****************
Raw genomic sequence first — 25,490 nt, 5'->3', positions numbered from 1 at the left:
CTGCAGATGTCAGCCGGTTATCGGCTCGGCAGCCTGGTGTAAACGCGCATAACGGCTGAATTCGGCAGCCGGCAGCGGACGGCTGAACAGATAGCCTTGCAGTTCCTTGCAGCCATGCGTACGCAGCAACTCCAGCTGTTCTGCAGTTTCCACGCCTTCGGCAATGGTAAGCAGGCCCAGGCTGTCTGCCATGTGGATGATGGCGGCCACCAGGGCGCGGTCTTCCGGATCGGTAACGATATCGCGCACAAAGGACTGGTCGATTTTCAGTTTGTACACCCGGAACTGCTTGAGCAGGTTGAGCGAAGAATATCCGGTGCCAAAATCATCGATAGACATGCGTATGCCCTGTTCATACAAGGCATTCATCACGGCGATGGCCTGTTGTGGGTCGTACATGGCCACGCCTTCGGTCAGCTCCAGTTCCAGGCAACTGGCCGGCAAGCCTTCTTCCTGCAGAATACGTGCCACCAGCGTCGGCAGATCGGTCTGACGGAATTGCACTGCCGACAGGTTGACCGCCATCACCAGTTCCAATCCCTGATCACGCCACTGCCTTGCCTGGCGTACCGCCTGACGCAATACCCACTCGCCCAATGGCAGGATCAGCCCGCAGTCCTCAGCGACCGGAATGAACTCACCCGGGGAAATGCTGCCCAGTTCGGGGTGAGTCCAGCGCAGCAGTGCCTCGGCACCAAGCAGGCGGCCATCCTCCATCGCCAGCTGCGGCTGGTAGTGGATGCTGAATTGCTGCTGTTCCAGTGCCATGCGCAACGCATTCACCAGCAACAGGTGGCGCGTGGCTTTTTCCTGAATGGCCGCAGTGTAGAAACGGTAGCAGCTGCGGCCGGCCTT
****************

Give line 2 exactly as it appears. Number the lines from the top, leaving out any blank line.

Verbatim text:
CTGCAGATGTCAGCCGGTTATCGGCTCGGCAGCCTGGTGTAAACGCGCATAACGGCTGAATTCGGCAGCCGGCAGCGGACGGCTGAACAGATAGCCTTGCAGTTCCTTGCAGCCATGCGTACGCAGCAACTCCAGCTGTTCTGCAGTTTCCACGCCTTCGGCAATGGTAAGCAGGCCCAGGCTGTCTGCCATGTGGATGATGGCGGCCACCAGGGCGCGGTCTTCCGGATCGGTAACGATATCGCGCACAAAGGACTGGTCGATTTTCAGTTTGTACACCCGGAACTGCTTGAGCAGGTTGAGCGAAGAATATCCGGTGCCAAAATCATCGATAGACATGCGTATGCCCTGTTCATACAAGGCATTCATCACGGCGATGGCCTGTTGTGGGTCGTACATGGCCACGCCTTCGGTCAGCTCCAGTTCCAGGCAACTGGCCGGCAAGCCTTCTTCCTGCAGAATACGTGCCACCAGCGTCGGCAGATCGGTCTGACGGAATTGCACTGCCGACAGGTTGACCGCCATCACCAGTTCCAATCCCTGATCACGCCACTGCCTTGCCTGGCGTACCGCCTGACGCAATACCCACTCGCCCAATGGCAGGATCAGCCCGCAGTCCTCAGCGACCGGAATGAACTCACCCGGGGAAATGCTGCCCAGTTCGGGGTGAGTCCAGCGCAGCAGTGCCTCGGCACCAAGCAGGCGGCCATCCTCCATCGCCAGCTGCGGCTGGTAGTGGATGCTGAATTGCTGCTGTTCCAGTGCCATGCGCAACGCATTCACCAGCAACAGGTGGCGCGTGGCTTTTTCCTGAATGGCCGCAGTGTAGAAACGGTAGCAGCTGCGGCCGGCCTT